In 2014, two members of the California Senate came up with an innovative idea: Apply a higher corporate tax rate to corporations with extreme ratios of CEO pay to typical worker pay…

As a member of the Portland City Council, I read about that idea and thought it was brilliant…

We Respond & Your Comments

Steve – We truly feel you feeling “The Little Guy’s” pain. And we’ll take you seriously when you start whining about:

  • George Clooney and other liberal actors making gazillions more than “The Little Guy” schlepping cables on their movie sets;
  • Barbra Streisand and other ageing pop stars earning tons more than “The Little Guys” adjusting their microphones;
  • Whoopi Goldberg and other liberal TV celebs taking home buckets more than the “The Little Guy” mopping the floor of her set.

Just one more thing, Steve – What is it that you so dislike about CEOs? Is it that they actually produce something? That they create jobs for “The Little Guy”? Think about it.


The Effect of Mandatory Sick Leave Policies…

Thursday, January 12, 2017
  • Maxford Nelson, Labor Policy Analyst, The Freedom Foundation

Mandatory paid sick leave laws are employment benefit regulations that require employers to provide certain amounts of paid sick leave to employees…

Since San Francisco’s implementation of a citywide paid sick leave law.., at least seven cities and the state of Connecticut have adopted similar laws… Proponents of mandatory paid sick leave laws argue that…employees will no longer have to choose between going to work sick and foregoing pay, public health will improve by keeping sick workers from spreading illness at work, and businesses will profit from healthier employees and lower turnover…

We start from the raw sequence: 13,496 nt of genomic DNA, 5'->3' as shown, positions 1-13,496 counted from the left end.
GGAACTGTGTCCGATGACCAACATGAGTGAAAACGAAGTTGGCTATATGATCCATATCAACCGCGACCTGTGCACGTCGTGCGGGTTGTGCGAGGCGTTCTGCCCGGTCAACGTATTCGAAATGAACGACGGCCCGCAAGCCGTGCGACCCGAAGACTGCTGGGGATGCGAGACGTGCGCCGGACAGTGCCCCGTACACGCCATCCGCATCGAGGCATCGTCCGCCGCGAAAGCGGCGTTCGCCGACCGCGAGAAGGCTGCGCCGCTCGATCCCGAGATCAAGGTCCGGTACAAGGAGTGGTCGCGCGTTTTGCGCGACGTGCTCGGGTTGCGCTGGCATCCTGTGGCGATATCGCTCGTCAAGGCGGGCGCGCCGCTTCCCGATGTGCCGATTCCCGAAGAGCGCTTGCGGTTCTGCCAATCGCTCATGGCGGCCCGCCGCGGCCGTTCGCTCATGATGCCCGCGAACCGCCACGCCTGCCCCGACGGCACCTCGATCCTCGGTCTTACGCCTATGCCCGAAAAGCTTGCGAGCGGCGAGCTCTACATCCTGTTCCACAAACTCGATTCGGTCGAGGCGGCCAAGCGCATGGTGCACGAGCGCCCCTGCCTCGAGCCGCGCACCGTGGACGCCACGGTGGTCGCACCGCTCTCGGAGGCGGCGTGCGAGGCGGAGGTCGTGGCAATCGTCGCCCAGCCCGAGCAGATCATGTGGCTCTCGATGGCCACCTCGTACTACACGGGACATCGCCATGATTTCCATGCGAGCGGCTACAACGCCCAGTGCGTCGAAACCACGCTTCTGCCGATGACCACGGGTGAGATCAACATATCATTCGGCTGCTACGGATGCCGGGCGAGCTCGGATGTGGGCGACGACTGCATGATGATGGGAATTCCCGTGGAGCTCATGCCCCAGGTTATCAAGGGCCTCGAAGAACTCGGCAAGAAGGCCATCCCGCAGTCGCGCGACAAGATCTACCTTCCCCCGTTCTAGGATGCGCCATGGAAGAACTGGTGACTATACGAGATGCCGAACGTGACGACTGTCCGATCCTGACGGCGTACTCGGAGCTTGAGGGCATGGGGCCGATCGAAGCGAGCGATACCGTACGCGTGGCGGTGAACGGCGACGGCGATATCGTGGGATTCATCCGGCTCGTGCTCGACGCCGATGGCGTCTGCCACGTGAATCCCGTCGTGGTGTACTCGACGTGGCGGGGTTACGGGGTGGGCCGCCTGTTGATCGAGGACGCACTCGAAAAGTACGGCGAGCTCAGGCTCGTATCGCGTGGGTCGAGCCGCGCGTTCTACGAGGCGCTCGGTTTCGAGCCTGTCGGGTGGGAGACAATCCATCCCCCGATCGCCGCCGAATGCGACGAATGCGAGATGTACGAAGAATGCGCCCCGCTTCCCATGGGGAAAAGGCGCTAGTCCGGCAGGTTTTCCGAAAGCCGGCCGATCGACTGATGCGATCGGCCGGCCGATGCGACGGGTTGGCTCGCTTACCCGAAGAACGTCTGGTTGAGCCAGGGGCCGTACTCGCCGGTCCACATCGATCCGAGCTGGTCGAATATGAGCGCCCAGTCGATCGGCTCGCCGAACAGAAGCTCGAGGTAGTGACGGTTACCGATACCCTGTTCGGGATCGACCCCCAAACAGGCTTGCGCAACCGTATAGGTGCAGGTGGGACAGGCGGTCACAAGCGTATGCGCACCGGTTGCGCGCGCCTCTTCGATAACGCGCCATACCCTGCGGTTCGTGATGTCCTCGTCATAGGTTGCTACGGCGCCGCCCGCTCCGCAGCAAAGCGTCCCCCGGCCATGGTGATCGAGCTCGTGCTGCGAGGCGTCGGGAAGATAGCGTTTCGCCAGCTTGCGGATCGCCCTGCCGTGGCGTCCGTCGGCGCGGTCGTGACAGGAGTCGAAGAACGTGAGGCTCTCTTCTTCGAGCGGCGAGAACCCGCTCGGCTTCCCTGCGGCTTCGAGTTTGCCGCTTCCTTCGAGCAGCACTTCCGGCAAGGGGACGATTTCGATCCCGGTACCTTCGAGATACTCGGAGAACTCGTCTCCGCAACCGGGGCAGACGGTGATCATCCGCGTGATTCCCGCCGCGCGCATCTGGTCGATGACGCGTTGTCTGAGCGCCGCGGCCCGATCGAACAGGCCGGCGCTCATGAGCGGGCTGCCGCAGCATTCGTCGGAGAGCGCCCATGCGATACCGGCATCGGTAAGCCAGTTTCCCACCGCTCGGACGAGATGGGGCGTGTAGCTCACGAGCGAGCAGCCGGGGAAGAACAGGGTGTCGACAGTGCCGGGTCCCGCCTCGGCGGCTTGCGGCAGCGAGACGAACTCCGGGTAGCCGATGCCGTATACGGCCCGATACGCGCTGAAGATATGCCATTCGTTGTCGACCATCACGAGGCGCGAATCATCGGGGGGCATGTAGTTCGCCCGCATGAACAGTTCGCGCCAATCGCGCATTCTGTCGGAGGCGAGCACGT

This paper is the first to undertake a comprehensive review…of the most significant… studies of mandatory paid sick leave policies. Several important conclusions…emerge from this analysis:

  • Workplace illness does not appear to be a widespread problem…
  • Most firms voluntarily offer paid sick leave benefits without being required to do so by law…
  • Studies tend to exaggerate employer support for mandatory paid sick leave laws…
  • Consumers, workers and employers are all negatively affected by mandatory paid sick leave policies…
  • Mandatory paid sick leave laws do nothing to reduce turnover…

We Respond & Your Comments

Surprise! Paid sick leave laws, ginned up by “compassionate” politicians to dredge up votes, are like most “Progressive” policies (e.g. minimum wage increases). They:

  • Sound good
  • Don’t work
  • Are expensive
  • Hurt the people they were supposed to help.